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Plastic Part Design Fundamentals


1.Thickness If a plastic part is too thick or has an uneven wall thickness, excess shrink, sink, internal bubbles and voids, and poor cosmetics are possible. This is a result of the plastic cooling from a molten state to a solid, room temperature state.

“Coring out” a part will eliminate the issues listed above. The idea behind coring out is to simply remove material from a plastic part, leaving a distinct rib structure behind. Ribs not only provide structural integrity to the part but also provide mating surfaces for other parts in the assembly if needed. Other advantages of coring out a part are reduced weight and production time and therefore cost. How a part is cored out will affect the strength. Leaving ribs in the right location or direction, particularly in bending, will maintain strength throughout the part and improve cosmetics.

2. Undercuts Undercuts can be thought of as any indentation, protrusion, or hole that prohibits the injection mold from opening and ejecting the part in a linear motion. Undercuts often add significant cost to the mold as well as increased lead times. Many times undercuts can be eliminated with clever plastic design. This will provide a more efficient mold design and save tooling costs.

Below are a couple examples of undercuts. If a product can be modified to eliminate these features, it can save significant time and money.

3. Draft Angle

In this edition of our Product Development series, we’ll briefly overview a fundamental concept for plastic part design, ‘draft angle’. Draft angle, or ‘draft’ is essential for all plastic injection Molded products. It facilitates the removal of the part from the mold. Adding draft angles will also improve cosmetic appearances of plastic Molded products by reducing drag marks. The amount of draft needed is part-specific. Draft angles should be added to any face that is parallel to the mold opening/closing. The images below offer examples of undrafted vs. drafted plastic molded parts:

The undrafted part (shown above) includes straight lines for all faces. In the image below, the vertical faces of the plastic part have a slight draft angle applied to the design.

4. Pass Core Shutoff

A pass core shutoff is when metal from both sides of the mold slide together and create a seal off. Because the mold is constantly wearing every cycle, a minimum of 3 degrees of draft is required on all sliding faces. This higher draft angle increases tooling life and prevents galling.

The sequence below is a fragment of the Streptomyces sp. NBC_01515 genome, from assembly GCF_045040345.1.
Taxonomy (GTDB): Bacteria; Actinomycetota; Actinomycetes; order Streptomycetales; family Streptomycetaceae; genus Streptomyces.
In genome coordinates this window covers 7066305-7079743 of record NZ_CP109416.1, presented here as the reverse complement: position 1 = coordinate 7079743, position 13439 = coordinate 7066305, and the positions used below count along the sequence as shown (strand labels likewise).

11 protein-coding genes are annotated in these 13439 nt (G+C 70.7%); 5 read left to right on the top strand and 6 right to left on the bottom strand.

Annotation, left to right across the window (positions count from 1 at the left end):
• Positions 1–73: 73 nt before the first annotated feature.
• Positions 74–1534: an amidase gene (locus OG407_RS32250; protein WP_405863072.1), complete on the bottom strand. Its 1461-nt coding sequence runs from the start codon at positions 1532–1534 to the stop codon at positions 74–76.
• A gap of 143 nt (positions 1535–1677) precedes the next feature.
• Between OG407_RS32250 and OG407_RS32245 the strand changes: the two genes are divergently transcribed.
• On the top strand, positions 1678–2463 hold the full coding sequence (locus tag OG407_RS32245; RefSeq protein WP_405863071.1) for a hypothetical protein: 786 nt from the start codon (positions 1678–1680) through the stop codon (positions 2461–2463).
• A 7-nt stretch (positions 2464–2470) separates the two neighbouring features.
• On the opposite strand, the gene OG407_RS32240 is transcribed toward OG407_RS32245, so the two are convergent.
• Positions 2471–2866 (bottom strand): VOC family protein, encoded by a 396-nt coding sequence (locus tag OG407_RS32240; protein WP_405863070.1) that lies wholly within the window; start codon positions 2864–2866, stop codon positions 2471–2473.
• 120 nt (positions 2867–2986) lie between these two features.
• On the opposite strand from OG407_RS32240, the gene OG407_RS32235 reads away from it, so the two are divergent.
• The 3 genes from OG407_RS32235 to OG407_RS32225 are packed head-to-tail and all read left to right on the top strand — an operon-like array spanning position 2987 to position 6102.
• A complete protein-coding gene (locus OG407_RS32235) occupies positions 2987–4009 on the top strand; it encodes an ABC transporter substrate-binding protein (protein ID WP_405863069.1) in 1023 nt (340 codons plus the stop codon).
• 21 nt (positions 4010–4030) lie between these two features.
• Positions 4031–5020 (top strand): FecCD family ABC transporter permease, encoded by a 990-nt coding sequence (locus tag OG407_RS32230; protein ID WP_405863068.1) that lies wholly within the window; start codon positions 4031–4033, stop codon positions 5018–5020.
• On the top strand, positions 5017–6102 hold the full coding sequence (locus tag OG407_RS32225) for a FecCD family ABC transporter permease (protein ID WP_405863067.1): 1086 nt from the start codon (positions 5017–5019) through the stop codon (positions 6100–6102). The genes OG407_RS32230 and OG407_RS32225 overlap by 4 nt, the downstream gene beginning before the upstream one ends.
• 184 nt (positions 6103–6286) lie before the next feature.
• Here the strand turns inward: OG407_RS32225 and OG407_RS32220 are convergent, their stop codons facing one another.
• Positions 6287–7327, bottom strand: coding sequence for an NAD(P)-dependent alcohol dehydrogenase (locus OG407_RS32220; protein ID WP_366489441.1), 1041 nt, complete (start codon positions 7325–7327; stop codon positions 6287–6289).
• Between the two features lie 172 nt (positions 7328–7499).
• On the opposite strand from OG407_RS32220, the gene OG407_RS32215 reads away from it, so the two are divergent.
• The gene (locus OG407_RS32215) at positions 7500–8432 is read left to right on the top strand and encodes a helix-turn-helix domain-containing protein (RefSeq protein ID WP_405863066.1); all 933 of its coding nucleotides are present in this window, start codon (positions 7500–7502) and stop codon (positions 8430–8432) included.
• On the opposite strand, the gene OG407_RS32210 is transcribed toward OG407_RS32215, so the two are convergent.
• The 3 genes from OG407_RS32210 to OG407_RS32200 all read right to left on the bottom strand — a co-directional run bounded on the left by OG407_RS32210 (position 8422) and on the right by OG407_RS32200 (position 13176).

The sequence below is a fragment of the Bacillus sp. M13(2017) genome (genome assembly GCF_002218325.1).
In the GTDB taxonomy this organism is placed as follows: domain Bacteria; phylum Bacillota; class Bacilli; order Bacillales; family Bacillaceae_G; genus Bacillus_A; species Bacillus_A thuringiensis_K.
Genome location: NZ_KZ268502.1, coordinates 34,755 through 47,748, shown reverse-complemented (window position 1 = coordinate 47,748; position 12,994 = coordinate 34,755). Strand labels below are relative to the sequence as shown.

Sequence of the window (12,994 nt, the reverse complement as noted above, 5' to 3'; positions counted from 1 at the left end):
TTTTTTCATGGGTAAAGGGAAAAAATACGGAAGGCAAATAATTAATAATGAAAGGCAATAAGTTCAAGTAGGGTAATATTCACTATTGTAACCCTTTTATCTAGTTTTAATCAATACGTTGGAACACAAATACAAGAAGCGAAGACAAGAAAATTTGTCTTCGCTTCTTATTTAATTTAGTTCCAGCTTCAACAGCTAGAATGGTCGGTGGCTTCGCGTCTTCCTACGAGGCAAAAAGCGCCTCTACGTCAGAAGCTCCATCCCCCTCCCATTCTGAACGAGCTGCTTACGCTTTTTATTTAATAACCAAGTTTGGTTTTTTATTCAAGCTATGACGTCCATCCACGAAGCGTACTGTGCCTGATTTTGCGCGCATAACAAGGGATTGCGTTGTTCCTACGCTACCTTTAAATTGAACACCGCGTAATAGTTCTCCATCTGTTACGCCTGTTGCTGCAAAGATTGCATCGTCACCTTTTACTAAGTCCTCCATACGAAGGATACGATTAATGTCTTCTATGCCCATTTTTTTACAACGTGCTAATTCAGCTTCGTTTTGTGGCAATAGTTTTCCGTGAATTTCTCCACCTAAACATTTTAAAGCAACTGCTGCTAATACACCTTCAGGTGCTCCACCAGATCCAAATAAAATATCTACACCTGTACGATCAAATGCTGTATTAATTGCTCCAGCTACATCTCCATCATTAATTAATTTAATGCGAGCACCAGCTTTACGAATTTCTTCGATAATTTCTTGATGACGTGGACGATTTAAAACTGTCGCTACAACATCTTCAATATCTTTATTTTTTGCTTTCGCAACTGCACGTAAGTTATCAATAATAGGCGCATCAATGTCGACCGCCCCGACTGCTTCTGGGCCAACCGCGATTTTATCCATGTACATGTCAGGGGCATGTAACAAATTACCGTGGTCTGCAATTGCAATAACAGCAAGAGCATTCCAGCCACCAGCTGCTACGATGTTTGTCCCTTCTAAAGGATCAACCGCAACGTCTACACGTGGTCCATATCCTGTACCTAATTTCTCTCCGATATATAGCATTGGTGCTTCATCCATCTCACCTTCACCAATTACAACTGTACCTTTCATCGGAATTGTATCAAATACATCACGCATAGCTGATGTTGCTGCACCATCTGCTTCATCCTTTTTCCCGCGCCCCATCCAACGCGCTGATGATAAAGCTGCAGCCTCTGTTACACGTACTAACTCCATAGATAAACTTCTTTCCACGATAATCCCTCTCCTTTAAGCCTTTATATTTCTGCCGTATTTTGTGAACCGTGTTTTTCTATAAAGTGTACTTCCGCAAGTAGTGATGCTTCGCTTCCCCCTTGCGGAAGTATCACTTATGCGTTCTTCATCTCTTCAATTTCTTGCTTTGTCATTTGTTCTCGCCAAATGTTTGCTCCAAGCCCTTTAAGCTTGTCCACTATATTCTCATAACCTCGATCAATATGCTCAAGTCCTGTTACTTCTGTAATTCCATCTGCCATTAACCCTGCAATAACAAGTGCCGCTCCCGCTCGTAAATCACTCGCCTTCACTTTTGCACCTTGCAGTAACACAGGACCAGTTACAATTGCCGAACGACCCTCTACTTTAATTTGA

Remember, for mold shutoff design apply a minimum 3 degrees of draft.

5. Draft Guidelines

Here are some rough guidelines to follow:

The guidelines associated with the amount of draft required will vary with geometry and other part characteristics (i.e. surface texture requirements), but in general, the more the better.

6. Sink and Warp

Plastic Part Design – What is Sink?

Part manufacturers should always give careful consideration to the materials used in plastic part design, as this decision will have significant consequence in the sink & warp of plastic injection Molded parts. Why is this? During the cooling stage of a plastic injection Molded part, plastic first solidifies at the mold surface and moves inward toward the centre. If the plastic is too thick, the centre will stay molten for an increased period of time. This causes an inward pulling stress to develop which leads to sink marks on the outer surfaces of the part.

In the image above, notice the sink marks on the part shown to the right.

7. Preventing Sink in Plastic Parts

Ribs may provide stiffness for plastic injection mold parts, but also can result in sink marks on the outside of the wall. To prevent sink in plastic Molded parts, the thickness of the rib should be about 60% of the thickness of the wall. This rule-of-thumb guideline should help keep sink from occurring as the part cools.

8. Plastic Part Design – What is Warp?

If uneven wall thicknesses exist in any plastic injection Molded part, thinner sections will freeze faster than thicker sections, which will introduce stresses in the part between the thick and thin areas. If the stresses become excessive, the part will warp, illustrated below:

The part above on the right-hand side has a warped thinner section.

9. Preventing Warp in Plastic Parts

Plastic injection Molded parts may experience ‘warp’ due to stresses in step transitions between wall thicknesses. To combat sink, plastic part design can be improved through the use of a ramp. Additionally, the use of gussets can also provide support in corners of plastic parts to help avoid warping.


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